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The U.S. has had a rocky relationship with TikTok and its Beijing-based parent company ByteDance.
In 2020, former president Donald Trump proposed ByteDance sell parts of its company to Microsoft. If an American company controlled TikTok, it was presumed the app would be less of a security concern for the U.S. and other countries.
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By late last year, the U.S. Congress approved a motion to ban TikTok on all federal government-issued devices. In March, President Joe Biden's White House ordered all federal employees to remove the app from their devices within 30 days. A day later, the European Parliament ordered members from all three of its institutions to delete the app from government devices -- and urged members to delete it from their personal devices, too.
More than half of U.S. states have also banned or partially banned TikTok from state-issued government devices. In some states, the governors are eager to propose a nationwide ban on the app. Some public, state-funded universities have also banned the app from being used on university networks.
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Recently, Montana became the first U.S. state to ban TikTok on all personal devices, threatening to heavily fine Apple and Google if they keep TikTok available to download in their app marketplaces.
Here's why all of those bans are being enforced.
These are the countries that have banned TikTok because they believe the app poses a national security threat. There are other countries that banned the app years ago but cite shielding citizens from viewing inappropriate content as their reasoning for the ban.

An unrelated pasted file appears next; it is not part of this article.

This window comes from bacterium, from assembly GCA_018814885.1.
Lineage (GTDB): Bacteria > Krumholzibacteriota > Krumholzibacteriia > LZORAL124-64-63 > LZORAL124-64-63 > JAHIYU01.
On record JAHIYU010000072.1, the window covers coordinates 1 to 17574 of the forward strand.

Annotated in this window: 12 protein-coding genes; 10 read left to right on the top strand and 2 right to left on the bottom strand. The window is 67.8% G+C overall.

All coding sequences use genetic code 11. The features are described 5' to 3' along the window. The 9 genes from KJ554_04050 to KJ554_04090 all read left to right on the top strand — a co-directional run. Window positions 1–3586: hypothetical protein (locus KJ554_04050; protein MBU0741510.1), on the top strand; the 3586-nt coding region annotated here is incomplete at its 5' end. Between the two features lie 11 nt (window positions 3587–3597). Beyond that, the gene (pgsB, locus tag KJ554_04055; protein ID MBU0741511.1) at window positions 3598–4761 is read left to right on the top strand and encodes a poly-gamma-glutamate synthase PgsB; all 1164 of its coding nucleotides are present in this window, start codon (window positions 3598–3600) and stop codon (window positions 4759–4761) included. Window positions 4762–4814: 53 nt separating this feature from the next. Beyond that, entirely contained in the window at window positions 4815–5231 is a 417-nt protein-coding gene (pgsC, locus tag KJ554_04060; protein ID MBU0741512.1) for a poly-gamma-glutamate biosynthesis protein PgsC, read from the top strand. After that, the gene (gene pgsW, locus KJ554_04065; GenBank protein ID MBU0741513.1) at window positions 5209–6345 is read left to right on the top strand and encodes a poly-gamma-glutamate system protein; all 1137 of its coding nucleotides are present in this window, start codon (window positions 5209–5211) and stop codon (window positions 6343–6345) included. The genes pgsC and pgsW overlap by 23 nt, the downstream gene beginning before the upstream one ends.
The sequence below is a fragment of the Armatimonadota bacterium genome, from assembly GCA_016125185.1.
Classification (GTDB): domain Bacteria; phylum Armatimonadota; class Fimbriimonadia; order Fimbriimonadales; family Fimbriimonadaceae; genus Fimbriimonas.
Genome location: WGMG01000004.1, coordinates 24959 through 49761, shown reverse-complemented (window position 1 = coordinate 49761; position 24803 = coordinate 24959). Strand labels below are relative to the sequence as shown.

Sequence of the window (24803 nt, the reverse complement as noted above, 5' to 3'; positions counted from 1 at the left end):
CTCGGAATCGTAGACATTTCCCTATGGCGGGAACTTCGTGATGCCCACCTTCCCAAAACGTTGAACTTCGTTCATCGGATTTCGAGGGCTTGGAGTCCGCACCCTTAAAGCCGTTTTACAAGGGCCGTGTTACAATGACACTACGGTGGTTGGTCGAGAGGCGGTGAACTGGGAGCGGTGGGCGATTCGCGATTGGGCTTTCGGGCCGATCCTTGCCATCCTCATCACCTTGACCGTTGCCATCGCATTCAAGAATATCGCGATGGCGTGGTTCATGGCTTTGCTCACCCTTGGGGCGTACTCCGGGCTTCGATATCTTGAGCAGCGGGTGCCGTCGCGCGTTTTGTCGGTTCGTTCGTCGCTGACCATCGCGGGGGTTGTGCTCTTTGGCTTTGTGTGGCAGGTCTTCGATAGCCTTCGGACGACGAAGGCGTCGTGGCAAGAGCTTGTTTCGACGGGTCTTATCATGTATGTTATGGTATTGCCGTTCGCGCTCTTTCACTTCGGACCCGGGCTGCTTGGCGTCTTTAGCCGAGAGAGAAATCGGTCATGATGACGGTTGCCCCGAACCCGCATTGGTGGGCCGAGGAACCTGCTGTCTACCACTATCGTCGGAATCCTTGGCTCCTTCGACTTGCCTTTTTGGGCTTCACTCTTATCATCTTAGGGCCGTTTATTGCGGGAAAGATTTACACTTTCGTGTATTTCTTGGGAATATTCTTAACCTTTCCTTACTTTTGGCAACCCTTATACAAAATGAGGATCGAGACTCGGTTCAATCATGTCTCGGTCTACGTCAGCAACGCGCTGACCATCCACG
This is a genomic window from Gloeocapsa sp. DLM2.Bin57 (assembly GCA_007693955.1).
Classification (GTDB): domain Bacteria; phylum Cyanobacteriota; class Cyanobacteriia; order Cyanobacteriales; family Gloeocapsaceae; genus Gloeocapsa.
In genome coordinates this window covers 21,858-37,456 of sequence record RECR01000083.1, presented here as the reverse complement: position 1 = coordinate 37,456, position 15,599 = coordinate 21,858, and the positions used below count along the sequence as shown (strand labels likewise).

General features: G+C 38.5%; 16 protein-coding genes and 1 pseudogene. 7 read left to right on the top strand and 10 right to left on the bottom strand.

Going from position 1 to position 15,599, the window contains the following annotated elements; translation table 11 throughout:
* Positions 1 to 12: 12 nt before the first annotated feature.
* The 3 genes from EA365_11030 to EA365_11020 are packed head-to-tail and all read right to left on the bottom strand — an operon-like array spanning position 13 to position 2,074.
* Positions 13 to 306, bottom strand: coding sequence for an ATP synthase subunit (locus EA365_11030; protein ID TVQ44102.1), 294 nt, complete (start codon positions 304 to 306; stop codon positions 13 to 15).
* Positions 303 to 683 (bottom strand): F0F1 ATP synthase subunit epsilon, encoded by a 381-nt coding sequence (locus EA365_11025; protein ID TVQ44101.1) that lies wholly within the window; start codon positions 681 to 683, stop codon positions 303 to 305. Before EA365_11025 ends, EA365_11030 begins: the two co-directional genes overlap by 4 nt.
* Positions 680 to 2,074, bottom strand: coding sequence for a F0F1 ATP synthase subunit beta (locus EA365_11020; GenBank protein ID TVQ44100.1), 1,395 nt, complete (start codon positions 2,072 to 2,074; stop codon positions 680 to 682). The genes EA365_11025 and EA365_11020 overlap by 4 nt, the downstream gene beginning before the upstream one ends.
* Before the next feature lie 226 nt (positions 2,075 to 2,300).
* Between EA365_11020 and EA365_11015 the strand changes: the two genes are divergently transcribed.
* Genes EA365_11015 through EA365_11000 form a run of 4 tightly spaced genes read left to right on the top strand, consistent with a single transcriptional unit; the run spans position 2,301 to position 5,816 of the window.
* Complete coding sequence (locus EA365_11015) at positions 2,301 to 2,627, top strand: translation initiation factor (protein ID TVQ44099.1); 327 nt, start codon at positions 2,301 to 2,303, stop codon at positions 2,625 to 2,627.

For now, Montana is the only U.S. state to sign legislation into law that would ban TikTok on all personal devices in the state. But many public universities and university systems in the U.S. have banned TikTok from operation on campus Wi-Fi and university-owned devices.
Florida governor Ron DeSantis signed a bill into law that will prohibit personal devices from accessing TikTok on K-12 public schools' Wi-Fi networks.
It's unclear if any states are gearing up to follow Montana's lead and ban TikTok on every personal device within their state.
Each government organization that has banned TikTok from devices has cited security concerns. Each country's primary concern is that the Chinese government could order ByteDance to hand over the data it collects about its users. Western governments are adamant that if the Chinese government could access Western user data, Western security interests would be exposed.
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Some of TikTok's information-gathering methods can be circumvented by taking steps like denying the app access to your contacts. But much of TikTok's information gathering is automatic and cannot be stopped by the user. For instance, you must share: